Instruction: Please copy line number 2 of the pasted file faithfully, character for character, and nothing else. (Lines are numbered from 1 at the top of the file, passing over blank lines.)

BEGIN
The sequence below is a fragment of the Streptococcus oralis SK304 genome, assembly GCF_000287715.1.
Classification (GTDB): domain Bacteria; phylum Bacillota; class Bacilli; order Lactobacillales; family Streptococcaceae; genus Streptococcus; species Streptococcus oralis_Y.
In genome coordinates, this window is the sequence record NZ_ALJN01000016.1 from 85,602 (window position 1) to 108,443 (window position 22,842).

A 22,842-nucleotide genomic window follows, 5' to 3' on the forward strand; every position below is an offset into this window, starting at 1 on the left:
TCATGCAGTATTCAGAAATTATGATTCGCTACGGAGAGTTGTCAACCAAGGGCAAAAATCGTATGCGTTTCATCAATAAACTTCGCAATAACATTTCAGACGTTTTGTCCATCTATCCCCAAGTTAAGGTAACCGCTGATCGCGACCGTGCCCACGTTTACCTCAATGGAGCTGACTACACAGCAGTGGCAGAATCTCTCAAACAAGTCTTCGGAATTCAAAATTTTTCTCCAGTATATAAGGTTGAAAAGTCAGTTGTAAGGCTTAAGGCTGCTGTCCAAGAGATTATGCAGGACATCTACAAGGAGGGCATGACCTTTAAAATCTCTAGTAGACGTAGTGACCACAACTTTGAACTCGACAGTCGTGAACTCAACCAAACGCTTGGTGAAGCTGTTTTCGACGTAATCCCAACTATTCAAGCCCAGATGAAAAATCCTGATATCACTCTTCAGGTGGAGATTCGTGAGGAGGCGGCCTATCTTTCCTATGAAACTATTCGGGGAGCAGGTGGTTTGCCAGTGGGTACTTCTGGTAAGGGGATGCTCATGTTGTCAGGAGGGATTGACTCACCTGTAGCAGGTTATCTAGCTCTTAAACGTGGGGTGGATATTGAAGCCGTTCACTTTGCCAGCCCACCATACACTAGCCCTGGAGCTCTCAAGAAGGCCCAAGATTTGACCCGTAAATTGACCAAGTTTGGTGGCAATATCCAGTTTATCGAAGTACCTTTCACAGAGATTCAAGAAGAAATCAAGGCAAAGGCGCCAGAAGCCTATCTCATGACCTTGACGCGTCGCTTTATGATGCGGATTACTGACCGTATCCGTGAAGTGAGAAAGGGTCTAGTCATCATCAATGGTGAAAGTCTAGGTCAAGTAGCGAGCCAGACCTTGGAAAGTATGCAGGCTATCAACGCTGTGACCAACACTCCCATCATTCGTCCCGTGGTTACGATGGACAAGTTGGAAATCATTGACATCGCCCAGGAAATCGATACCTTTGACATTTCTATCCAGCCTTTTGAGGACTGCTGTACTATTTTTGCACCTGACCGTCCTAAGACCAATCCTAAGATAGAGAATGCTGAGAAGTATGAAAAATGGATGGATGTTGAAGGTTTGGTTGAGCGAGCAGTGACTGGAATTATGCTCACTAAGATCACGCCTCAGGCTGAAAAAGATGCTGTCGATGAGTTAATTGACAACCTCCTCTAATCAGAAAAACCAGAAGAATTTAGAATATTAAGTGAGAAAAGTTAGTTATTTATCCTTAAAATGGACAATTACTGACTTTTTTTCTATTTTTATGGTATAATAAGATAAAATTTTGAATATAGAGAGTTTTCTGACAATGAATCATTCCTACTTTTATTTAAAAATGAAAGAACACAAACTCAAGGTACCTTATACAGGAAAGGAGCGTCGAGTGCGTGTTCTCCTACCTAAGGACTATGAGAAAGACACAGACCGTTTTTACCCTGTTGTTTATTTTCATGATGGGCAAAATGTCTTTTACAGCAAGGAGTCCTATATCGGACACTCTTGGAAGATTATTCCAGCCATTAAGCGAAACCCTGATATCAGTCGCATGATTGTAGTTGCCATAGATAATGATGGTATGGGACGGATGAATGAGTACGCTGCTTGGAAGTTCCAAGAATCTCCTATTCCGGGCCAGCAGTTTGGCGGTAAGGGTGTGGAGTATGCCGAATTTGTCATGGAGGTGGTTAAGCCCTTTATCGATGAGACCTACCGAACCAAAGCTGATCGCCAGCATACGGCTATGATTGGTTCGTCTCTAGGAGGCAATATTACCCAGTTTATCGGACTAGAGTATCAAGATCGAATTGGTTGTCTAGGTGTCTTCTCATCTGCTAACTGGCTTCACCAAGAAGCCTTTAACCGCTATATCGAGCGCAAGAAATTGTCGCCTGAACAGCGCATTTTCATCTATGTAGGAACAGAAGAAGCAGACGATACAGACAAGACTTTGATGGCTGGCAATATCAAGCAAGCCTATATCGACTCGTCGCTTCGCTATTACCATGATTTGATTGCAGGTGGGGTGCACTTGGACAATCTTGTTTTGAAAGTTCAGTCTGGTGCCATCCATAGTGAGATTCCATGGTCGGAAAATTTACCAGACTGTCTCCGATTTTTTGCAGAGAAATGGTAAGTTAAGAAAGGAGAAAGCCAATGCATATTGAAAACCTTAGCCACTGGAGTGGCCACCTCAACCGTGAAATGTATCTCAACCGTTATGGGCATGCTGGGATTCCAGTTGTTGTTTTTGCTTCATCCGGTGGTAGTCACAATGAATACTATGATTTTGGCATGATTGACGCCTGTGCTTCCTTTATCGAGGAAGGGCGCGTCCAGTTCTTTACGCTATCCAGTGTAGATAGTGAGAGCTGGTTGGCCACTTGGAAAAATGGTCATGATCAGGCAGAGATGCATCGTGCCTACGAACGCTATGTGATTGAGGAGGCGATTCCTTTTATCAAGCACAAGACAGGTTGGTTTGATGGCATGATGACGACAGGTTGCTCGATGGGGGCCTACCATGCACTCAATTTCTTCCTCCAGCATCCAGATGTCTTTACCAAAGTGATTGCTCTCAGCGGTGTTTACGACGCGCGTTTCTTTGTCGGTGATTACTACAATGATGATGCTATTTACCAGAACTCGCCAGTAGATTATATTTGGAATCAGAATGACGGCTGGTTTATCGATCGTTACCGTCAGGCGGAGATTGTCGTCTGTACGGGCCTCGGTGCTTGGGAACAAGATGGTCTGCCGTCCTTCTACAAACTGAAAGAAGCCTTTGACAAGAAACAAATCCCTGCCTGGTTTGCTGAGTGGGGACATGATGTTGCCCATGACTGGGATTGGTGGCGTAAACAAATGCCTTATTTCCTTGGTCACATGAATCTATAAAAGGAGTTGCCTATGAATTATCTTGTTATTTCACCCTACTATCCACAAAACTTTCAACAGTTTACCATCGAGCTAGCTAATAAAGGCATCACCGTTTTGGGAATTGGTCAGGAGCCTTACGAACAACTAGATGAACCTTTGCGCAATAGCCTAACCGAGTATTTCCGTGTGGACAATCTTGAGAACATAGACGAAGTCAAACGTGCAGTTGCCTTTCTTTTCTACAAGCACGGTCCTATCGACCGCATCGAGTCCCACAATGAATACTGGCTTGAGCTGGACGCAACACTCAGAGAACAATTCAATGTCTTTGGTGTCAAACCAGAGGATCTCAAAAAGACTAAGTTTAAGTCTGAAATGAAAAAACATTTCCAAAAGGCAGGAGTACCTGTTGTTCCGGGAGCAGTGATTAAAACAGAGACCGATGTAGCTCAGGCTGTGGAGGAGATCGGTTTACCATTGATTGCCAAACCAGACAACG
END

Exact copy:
Classification (GTDB): domain Bacteria; phylum Bacillota; class Bacilli; order Lactobacillales; family Streptococcaceae; genus Streptococcus; species Streptococcus oralis_Y.